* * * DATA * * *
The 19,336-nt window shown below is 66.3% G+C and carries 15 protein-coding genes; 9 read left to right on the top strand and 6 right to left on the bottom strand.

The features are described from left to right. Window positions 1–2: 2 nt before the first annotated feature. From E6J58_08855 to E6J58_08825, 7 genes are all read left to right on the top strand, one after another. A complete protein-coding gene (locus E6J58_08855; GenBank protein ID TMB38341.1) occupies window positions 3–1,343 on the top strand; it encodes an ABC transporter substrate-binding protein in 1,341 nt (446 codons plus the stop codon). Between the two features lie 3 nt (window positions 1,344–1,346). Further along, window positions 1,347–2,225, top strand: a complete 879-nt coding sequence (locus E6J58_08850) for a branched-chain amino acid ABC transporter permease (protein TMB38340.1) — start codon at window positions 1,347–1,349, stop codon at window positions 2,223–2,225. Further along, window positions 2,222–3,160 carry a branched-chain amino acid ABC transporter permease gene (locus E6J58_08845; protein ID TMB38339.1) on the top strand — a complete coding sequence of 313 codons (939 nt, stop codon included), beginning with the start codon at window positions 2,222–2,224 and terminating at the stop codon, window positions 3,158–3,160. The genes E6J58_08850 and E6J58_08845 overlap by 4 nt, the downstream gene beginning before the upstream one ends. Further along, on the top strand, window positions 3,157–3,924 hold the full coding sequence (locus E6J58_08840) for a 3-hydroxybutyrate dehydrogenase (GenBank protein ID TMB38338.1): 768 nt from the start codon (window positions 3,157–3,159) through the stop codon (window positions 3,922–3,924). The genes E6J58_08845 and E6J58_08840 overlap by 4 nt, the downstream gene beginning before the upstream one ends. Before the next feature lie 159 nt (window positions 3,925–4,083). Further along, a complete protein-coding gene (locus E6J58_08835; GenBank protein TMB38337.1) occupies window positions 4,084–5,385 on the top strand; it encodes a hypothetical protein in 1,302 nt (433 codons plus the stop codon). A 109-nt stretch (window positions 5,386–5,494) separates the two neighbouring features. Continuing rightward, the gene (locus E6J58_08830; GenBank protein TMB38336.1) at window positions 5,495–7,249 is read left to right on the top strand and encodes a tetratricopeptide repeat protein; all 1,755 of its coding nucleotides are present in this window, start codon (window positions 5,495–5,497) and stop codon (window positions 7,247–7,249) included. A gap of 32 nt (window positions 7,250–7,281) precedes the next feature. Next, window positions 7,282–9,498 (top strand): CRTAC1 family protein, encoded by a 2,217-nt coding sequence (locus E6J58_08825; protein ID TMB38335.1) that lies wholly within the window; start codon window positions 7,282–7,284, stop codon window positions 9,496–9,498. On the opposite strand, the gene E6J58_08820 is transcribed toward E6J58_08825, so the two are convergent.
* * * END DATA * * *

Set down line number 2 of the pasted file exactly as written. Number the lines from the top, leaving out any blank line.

The features are described from left to right. Window positions 1–2: 2 nt before the first annotated feature. From E6J58_08855 to E6J58_08825, 7 genes are all read left to right on the top strand, one after another. A complete protein-coding gene (locus E6J58_08855; GenBank protein ID TMB38341.1) occupies window positions 3–1,343 on the top strand; it encodes an ABC transporter substrate-binding protein in 1,341 nt (446 codons plus the stop codon). Between the two features lie 3 nt (window positions 1,344–1,346). Further along, window positions 1,347–2,225, top strand: a complete 879-nt coding sequence (locus E6J58_08850) for a branched-chain amino acid ABC transporter permease (protein TMB38340.1) — start codon at window positions 1,347–1,349, stop codon at window positions 2,223–2,225. Further along, window positions 2,222–3,160 carry a branched-chain amino acid ABC transporter permease gene (locus E6J58_08845; protein ID TMB38339.1) on the top strand — a complete coding sequence of 313 codons (939 nt, stop codon included), beginning with the start codon at window positions 2,222–2,224 and terminating at the stop codon, window positions 3,158–3,160. The genes E6J58_08850 and E6J58_08845 overlap by 4 nt, the downstream gene beginning before the upstream one ends. Further along, on the top strand, window positions 3,157–3,924 hold the full coding sequence (locus E6J58_08840) for a 3-hydroxybutyrate dehydrogenase (GenBank protein ID TMB38338.1): 768 nt from the start codon (window positions 3,157–3,159) through the stop codon (window positions 3,922–3,924). The genes E6J58_08845 and E6J58_08840 overlap by 4 nt, the downstream gene beginning before the upstream one ends. Before the next feature lie 159 nt (window positions 3,925–4,083). Further along, a complete protein-coding gene (locus E6J58_08835; GenBank protein TMB38337.1) occupies window positions 4,084–5,385 on the top strand; it encodes a hypothetical protein in 1,302 nt (433 codons plus the stop codon). A 109-nt stretch (window positions 5,386–5,494) separates the two neighbouring features. Continuing rightward, the gene (locus E6J58_08830; GenBank protein TMB38336.1) at window positions 5,495–7,249 is read left to right on the top strand and encodes a tetratricopeptide repeat protein; all 1,755 of its coding nucleotides are present in this window, start codon (window positions 5,495–5,497) and stop codon (window positions 7,247–7,249) included. A gap of 32 nt (window positions 7,250–7,281) precedes the next feature. Next, window positions 7,282–9,498 (top strand): CRTAC1 family protein, encoded by a 2,217-nt coding sequence (locus E6J58_08825; protein ID TMB38335.1) that lies wholly within the window; start codon window positions 7,282–7,284, stop codon window positions 9,496–9,498. On the opposite strand, the gene E6J58_08820 is transcribed toward E6J58_08825, so the two are convergent.